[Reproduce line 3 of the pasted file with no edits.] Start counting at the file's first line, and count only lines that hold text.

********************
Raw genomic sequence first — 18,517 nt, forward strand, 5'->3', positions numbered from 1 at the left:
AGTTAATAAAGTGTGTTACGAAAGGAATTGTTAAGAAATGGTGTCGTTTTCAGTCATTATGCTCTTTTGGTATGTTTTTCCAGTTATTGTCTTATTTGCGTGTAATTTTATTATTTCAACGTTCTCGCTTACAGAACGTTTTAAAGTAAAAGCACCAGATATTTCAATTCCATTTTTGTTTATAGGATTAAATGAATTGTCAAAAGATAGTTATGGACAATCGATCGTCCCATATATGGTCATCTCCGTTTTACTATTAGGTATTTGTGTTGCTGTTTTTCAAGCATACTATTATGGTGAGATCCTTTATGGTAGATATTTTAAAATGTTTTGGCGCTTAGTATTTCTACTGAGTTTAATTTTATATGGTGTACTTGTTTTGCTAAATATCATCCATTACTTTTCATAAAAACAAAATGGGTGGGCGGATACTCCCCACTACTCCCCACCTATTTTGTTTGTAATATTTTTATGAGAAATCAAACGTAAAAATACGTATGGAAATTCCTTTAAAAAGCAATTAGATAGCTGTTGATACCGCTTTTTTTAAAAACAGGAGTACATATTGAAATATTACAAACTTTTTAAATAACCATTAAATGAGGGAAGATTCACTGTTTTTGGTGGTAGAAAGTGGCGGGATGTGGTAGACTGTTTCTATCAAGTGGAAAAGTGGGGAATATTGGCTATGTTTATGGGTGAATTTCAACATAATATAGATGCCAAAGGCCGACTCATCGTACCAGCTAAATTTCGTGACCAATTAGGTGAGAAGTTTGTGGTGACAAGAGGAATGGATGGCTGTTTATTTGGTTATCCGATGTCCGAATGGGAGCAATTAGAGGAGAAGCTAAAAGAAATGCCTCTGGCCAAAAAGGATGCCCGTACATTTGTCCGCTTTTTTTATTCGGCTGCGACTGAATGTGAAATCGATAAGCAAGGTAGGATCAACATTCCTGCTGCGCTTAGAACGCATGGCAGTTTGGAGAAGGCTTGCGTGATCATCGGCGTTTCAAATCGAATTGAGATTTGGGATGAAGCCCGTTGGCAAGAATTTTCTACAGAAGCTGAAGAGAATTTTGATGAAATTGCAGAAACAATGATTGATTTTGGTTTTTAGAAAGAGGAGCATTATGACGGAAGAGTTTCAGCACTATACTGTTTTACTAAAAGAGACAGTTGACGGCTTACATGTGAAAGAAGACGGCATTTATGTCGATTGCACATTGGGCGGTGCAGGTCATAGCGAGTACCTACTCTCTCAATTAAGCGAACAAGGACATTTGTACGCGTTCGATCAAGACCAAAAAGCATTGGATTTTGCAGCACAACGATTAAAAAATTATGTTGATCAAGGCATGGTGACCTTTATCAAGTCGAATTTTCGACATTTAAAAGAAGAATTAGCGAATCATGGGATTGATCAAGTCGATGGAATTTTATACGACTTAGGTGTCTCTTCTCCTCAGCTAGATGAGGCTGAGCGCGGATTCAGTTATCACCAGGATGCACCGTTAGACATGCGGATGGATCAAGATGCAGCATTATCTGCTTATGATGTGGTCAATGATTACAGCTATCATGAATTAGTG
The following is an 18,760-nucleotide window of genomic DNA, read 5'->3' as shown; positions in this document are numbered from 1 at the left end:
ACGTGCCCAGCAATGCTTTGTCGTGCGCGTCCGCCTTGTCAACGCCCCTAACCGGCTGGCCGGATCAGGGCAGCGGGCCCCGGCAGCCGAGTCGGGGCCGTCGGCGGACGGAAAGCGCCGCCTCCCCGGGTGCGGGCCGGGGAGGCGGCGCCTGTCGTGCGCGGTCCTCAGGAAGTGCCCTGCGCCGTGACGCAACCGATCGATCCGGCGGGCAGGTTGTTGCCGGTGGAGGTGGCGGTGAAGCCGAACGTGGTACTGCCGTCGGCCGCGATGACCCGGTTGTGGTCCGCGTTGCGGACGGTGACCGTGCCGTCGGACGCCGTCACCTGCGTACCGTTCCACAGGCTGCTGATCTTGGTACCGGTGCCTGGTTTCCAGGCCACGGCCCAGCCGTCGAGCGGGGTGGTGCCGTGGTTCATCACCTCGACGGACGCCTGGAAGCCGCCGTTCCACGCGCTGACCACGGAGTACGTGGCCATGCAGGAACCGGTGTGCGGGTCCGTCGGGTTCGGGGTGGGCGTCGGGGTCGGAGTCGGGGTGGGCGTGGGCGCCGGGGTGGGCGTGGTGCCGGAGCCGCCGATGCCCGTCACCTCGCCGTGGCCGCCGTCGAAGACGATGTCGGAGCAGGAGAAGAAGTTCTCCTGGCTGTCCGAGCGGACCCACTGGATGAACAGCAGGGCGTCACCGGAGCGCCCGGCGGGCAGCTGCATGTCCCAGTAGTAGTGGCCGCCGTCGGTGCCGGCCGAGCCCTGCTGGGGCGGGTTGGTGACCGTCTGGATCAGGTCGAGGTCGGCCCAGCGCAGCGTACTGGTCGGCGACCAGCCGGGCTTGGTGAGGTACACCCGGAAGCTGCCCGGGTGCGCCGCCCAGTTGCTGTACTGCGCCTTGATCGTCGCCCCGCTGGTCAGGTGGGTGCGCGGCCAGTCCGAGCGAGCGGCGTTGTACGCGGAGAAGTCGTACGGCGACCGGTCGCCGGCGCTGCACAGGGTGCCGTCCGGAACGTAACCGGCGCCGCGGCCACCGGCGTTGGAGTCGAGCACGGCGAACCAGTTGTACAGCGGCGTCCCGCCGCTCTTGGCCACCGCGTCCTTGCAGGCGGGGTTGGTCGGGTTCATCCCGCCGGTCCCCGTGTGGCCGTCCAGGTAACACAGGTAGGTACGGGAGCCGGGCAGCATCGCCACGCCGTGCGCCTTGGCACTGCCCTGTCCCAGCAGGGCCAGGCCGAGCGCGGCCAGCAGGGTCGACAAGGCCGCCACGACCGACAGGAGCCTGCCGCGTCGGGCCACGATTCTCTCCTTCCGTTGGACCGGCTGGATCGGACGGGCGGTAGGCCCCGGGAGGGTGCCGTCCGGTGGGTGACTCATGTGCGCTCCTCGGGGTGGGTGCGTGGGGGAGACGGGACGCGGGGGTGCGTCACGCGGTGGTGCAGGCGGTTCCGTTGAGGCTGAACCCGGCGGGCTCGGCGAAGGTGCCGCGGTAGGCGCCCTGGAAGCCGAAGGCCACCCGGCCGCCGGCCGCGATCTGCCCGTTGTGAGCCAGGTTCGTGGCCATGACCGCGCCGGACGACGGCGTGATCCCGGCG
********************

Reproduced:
The following is an 18,760-nucleotide window of genomic DNA, read 5'->3' as shown; positions in this document are numbered from 1 at the left end: